Movies, the wisdom of crowds, and successful products

I visit both Box Office Mojo and Box Office Guru pretty regularly to see what kind of business new movies are doing.  I’ve noticed something interesting about the movies that have been released over the past month that I thought would be worth sharing with you folks.

One movie, Stick It, was expected to hit only 5.5 million its opening weekend.  It surprised everyone and did 11 million.

Another movie, Mission Impossible III, was expected to do around 65-70 million.  Unfortunately for the experts and Tom Cruise, it only managed a 50 million take this weekend.

Now, what I find interesting.  I could have told you ahead of time that the first movie was going to do better than expected, and that the second movie was going to do worse.

What did I know that the experts didn’t?  Honestly, and obviously, I don’t know any more about these movies than any other movie buff out there.  But what I did do is talk to a couple of female friends about these movies before hand.

When you hear things like “That movie just looks really fun” and “I’m not giving that crazy fool any more of my money”, it makes you think differently.

None of the guys cared about what Tom Cruise’s overexposure in the news.  But the girls all did.

Of course, this observation made me come back to something I read in The Wisdom of Crowds. Groups arrive at better decisions and predictions when they incorporate a diversity of opinions.  You could talk to ten guys and probably never pick up on the fact that Tom Cruise acts nutty.  Talk to just a couple of women, and you’ll pick up on that piece of information really, really quick.  In fact, you won’t be able to stop wondering how much the exposure hurts his box office take.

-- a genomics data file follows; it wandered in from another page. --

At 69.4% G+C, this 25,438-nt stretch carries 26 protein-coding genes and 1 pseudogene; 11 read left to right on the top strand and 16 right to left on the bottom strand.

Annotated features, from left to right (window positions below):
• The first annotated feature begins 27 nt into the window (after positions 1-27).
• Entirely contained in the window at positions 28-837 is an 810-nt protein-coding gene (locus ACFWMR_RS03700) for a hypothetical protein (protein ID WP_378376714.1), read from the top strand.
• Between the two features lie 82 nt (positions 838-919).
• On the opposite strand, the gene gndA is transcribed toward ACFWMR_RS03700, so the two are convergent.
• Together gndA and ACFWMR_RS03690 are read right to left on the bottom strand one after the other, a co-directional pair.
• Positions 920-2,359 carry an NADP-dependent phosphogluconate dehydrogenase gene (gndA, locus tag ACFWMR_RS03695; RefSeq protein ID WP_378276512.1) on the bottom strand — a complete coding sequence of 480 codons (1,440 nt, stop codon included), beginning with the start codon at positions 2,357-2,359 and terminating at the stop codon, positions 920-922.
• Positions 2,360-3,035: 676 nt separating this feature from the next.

Are the people responsible for making movie estimates are even bothering to get opinions from women?  Maybe the estimators wouldn’t be so surprised if they made the effort.

This observation, of course, is easily drawn out to a broader context.  Most iconic megahits cross boundaries and social groups.  iPod’s have that rare quality in a technical product of appealing to both male and female sensibilities alike.  Pixar films reach men, women, and kids.  Titanic made so much money because the women liked the romance story and the guys wanted to see what 200 million dollars looked like on a big screen.  Nintendo, right now, is trying to pull off a genre busting strategy with their new Wii gaming system.

I suppose this is a challenge to the reader.  Is your company gathering opinions from truly different groups, or are you counting ten of the same folks as enough to offer the right feedback?  What crucial insights might be missing from your product because you asked a lot of people, but you didn’t talk to the right people?

Work on establishing a good, diverse mix of people when you gather feedback.  It’s hard to produce a megahit without the mix.

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